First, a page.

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Mary-Louise Parker Sidebar: Adapt or Die...

In 2006, Mary-Louise Parker won a Golden Globe Award for her performance as Nancy Botwin, the suburban mom who deals pot to relieve her family's financial straits in the TV series Weeds. Her fellow nominees? A quartet of actresses from Desperate Housewives. If they'd been around New York theatre for the last 20 years, they'd have known that no one does desperation like Parker.

    Since the late 1980s, the 40-something mother-of-two has created a calliope of characters who all seem so alive and electric that they're ready to jump out of their skins. Parker's full throttle emotional immersion in a wide variety of roles—from her early Broadway success as the intoxicating newlywed Rita in Craig Lucas's Prelude to a Kiss (Tony nomination) to her Emmy and Golden Globe Award-winning turn as the Valium-addled Mormon wife of a gay man in the HBO movie version of Angels in America—always results in performances where her characters wear their feelings from their sleeves to their knees. Parker, like her Angels co-star Meryl Streep, is a leading lady with character actor chops.

    As she began working on Hedda Gabler for Roundabout, Parker affirmed that she'd tackle Ibsen's iconic Norwegian role as the bored-to-tears general's daughter with her usual deep-sea diving approach to acting. “I like to put the lines in my body,” she tries to explain, but can't quite articulate how she dons these characters like new clothes. To her, the acting process seems enigmatic. “The idea I've got a role completely right doesn't fit with my philosophy,” she told the New York Times a bunch of years back when talking about the seething, sulking mathematical genius she played in Proof (2000). What she's trying to convey is the idea that her characters live and they grow and they mutate. That ability to make every moment of every performance possibly spontaneously combust won Parker that year's Tony Award and almost every other New York stage acting honor.

Parker took a few moments on the phone from her own kids' domestic demands to talk about taking on the role that many consider the female equivalent to Hamlet.

FRONT & CENTER: How did director Ian Rickson's vision for Hedda Gabler make it a project worth reviving again?

MARY-LOUISE PARKER: We had the same idea. We wanted to do something that felt new and viscerally exciting and that felt true to what Ibsen wrote. It was a really controversial play when it was first put on, and there's no reason it shouldn't be that exciting and engaging now. It's not going to carry the same amount of “shock” because it takes a lot to shock an audience these days. But neither one of us wanted to do the typical revival of a classical play where someone walks onstage and talks in that position for 20 minutes.

I read an interview you gave where you talked about the difficulties of playing a role that you'd seen another actress perform. The reference was to Rachel, the lead role in Craig Lucas's Reckless, which you revived on Broadway, after having played Pooty in the film version... I was wondering whether you might have the same obstacle portraying Hedda, especially after recent productions starring Cate Blanchett and Kate Burton.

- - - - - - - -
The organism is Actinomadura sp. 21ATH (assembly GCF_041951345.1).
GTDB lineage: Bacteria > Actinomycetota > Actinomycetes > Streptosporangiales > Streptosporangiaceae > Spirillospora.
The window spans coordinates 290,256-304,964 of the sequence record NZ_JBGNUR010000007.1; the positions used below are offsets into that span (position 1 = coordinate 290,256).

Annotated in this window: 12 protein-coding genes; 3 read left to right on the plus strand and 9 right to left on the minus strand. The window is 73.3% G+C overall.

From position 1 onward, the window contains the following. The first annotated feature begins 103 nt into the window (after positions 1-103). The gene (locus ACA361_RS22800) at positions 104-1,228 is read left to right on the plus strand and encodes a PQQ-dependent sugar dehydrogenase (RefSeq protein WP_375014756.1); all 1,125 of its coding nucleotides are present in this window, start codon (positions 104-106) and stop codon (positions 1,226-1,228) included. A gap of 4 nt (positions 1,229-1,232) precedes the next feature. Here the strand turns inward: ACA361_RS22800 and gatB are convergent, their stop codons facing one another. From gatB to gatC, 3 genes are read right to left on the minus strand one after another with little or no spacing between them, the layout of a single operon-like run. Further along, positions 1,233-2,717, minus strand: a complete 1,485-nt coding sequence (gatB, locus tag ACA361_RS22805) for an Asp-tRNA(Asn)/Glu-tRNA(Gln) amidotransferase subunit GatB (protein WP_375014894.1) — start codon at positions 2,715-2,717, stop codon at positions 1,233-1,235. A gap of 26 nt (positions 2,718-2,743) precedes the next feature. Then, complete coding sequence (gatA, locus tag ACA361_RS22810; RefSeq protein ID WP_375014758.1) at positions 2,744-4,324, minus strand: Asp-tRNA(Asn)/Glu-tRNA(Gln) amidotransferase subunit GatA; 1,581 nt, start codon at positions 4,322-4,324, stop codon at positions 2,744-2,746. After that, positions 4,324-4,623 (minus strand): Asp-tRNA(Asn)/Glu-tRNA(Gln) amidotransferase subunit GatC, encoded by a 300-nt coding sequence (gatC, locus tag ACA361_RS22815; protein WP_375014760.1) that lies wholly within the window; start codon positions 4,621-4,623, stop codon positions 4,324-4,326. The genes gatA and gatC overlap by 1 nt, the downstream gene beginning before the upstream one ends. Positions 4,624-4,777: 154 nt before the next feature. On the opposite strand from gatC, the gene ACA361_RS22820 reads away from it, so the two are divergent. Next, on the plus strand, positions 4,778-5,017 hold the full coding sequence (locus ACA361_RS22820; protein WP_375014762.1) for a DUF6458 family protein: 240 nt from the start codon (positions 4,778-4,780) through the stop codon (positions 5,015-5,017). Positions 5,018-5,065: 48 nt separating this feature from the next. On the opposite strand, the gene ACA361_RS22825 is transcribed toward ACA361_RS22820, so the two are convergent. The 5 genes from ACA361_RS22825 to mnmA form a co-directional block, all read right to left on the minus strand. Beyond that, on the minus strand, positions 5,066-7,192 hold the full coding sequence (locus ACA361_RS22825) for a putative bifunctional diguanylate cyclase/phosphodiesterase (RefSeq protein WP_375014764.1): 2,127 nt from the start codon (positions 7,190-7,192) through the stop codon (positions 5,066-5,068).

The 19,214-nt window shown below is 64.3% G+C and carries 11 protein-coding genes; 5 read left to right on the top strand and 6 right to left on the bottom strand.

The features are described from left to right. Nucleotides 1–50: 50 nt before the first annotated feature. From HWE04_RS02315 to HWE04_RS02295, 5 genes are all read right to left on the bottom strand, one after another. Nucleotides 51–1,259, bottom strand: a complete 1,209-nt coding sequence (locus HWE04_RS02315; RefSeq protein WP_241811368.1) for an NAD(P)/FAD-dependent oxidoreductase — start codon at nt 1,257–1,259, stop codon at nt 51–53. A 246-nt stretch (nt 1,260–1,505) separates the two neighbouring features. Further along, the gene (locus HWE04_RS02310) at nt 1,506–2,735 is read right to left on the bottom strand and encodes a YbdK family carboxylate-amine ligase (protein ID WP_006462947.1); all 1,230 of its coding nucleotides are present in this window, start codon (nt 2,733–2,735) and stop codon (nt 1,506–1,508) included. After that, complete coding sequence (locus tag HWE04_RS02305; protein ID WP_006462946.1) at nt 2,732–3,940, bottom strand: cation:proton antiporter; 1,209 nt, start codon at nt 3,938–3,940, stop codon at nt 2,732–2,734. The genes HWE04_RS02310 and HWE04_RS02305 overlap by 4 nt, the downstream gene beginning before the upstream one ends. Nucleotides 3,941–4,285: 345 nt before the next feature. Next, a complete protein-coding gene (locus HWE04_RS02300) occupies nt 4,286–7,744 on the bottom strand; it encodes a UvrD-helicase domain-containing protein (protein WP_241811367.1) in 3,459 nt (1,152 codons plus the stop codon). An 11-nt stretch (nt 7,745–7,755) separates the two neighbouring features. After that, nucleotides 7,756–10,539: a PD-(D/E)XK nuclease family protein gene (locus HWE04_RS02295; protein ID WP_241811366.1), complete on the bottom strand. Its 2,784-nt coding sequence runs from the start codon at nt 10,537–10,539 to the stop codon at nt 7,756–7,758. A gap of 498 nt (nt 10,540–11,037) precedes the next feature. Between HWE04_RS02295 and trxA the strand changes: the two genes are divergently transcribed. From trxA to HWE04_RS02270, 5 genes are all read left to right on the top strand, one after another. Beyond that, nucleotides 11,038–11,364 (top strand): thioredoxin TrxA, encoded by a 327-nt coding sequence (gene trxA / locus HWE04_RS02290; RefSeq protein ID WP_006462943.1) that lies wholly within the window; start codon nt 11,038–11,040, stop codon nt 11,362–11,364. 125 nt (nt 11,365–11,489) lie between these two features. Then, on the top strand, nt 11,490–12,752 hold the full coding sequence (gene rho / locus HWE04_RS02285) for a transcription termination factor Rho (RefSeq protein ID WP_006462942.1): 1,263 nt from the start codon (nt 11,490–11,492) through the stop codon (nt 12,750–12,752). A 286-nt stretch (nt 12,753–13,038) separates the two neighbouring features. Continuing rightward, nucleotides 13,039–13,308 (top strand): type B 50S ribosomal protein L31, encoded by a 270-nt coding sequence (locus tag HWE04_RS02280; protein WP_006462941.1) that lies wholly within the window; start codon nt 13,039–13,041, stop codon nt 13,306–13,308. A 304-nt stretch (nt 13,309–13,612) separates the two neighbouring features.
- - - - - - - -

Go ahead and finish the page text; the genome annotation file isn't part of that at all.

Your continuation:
Mary-Louise Parker

Michael Cerveris and Mary-Louise Parker in Hedda Gabler.

Well, I also saw Reckless onstage downtown at Circle Rep with Robin Bartlett as Rachel, who was amazing. But when I started preparing for the part, I realized the role wasn't going to come out of me the same way. As for Hedda Gabler, it's not a problem really because I haven't seen the play so I don't have an intense memory or emotional attachment to it, not in the way I did with <Reckless, after having worked on it with Norman Rene, the original director. That was a more emotional memory.

You mentioned in an article once that you worked on Ibsen as a student at the North Carolina School of the Arts. Your classmate, director Joe Mantello (Pal Joey), said you were “a fierce Nora” in A Doll's House.  Is that where you first confronted the role of Hedda also?

Yes. But not extensively. I worked more on Nora in school. I did some scene work with Hedda. It was a classical training and so we worked on Ibsen a long time.

Do you see these two characters as similar?

They're both trapped. Hedda's more acutely aware of her stifling boundaries than Nora. And Hedda's aware that she's being suffocated. Nora takes it as a rude awakening and a betrayal.

They take very different escape routes.

Yes. Nora does something heroic and escapes. And Hedda… well, she escapes as well.

When this production was first announced I couldn't imagine you as Hedda, though that may be my failing of imagination.

Really? Why not?

I always think of Hedda as a grand, Nordic ice woman. Heartless and cavalier. Your presence seems, I don't know, so much more human and sensitive and vulnerable. I've rarely seen actresses offer that side of Hedda.

Well, she has to be fairly sensitive or she wouldn't blow her brains out.

I guess so. Or very selfish.

People only do that when they're in a great deal of pain. It's not a narcissistic choice. It isn't about narcissism. It's about being in pain. Primo Levi said something like, “Suicide is about an escape from a physical pain because once an emotional pain becomes that overwhelming it has to become physical.” It's like a disease. You can't escape from it. But I don't see any point in doing it if it's going to be the same Hedda that's always been done. Or maybe you're right. Maybe I'm wrong for it. Maybe I'll stink.